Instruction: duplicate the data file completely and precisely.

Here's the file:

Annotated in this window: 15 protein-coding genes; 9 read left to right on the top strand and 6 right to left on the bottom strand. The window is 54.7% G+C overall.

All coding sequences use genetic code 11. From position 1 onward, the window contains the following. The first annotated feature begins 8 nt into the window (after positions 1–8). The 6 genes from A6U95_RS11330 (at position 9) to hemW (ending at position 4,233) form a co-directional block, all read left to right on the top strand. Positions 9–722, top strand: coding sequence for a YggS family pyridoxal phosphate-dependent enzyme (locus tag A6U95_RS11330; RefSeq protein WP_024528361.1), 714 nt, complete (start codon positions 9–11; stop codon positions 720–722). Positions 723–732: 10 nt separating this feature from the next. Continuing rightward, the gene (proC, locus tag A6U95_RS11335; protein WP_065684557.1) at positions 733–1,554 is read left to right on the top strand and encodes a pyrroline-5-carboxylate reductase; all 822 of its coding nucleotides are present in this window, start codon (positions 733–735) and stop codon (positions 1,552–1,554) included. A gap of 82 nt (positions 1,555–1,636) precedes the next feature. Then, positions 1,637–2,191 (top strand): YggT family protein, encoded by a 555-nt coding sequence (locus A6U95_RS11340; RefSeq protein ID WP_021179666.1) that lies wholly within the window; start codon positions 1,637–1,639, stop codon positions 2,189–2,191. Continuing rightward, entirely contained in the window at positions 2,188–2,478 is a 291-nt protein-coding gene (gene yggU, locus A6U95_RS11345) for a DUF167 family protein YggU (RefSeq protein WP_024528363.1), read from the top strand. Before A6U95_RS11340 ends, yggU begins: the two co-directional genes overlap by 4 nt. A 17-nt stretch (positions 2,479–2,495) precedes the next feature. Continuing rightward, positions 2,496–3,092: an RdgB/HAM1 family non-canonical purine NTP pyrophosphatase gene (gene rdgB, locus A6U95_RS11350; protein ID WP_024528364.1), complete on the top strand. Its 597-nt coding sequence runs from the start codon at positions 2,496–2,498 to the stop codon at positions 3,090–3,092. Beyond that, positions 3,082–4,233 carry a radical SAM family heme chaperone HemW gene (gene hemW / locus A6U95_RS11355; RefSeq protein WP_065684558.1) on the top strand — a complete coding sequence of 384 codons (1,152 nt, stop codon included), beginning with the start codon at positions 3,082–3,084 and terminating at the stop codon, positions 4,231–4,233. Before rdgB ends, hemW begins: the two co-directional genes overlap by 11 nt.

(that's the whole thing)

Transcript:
Annotated in this window: 15 protein-coding genes; 9 read left to right on the top strand and 6 right to left on the bottom strand. The window is 54.7% G+C overall.

All coding sequences use genetic code 11. From position 1 onward, the window contains the following. The first annotated feature begins 8 nt into the window (after positions 1–8). The 6 genes from A6U95_RS11330 (at position 9) to hemW (ending at position 4,233) form a co-directional block, all read left to right on the top strand. Positions 9–722, top strand: coding sequence for a YggS family pyridoxal phosphate-dependent enzyme (locus tag A6U95_RS11330; RefSeq protein WP_024528361.1), 714 nt, complete (start codon positions 9–11; stop codon positions 720–722). Positions 723–732: 10 nt separating this feature from the next. Continuing rightward, the gene (proC, locus tag A6U95_RS11335; protein WP_065684557.1) at positions 733–1,554 is read left to right on the top strand and encodes a pyrroline-5-carboxylate reductase; all 822 of its coding nucleotides are present in this window, start codon (positions 733–735) and stop codon (positions 1,552–1,554) included. A gap of 82 nt (positions 1,555–1,636) precedes the next feature. Then, positions 1,637–2,191 (top strand): YggT family protein, encoded by a 555-nt coding sequence (locus A6U95_RS11340; RefSeq protein ID WP_021179666.1) that lies wholly within the window; start codon positions 1,637–1,639, stop codon positions 2,189–2,191. Continuing rightward, entirely contained in the window at positions 2,188–2,478 is a 291-nt protein-coding gene (gene yggU, locus A6U95_RS11345) for a DUF167 family protein YggU (RefSeq protein WP_024528363.1), read from the top strand. Before A6U95_RS11340 ends, yggU begins: the two co-directional genes overlap by 4 nt. A 17-nt stretch (positions 2,479–2,495) precedes the next feature. Continuing rightward, positions 2,496–3,092: an RdgB/HAM1 family non-canonical purine NTP pyrophosphatase gene (gene rdgB, locus A6U95_RS11350; protein ID WP_024528364.1), complete on the top strand. Its 597-nt coding sequence runs from the start codon at positions 2,496–2,498 to the stop codon at positions 3,090–3,092. Beyond that, positions 3,082–4,233 carry a radical SAM family heme chaperone HemW gene (gene hemW / locus A6U95_RS11355; RefSeq protein WP_065684558.1) on the top strand — a complete coding sequence of 384 codons (1,152 nt, stop codon included), beginning with the start codon at positions 3,082–3,084 and terminating at the stop codon, positions 4,231–4,233. Before rdgB ends, hemW begins: the two co-directional genes overlap by 11 nt.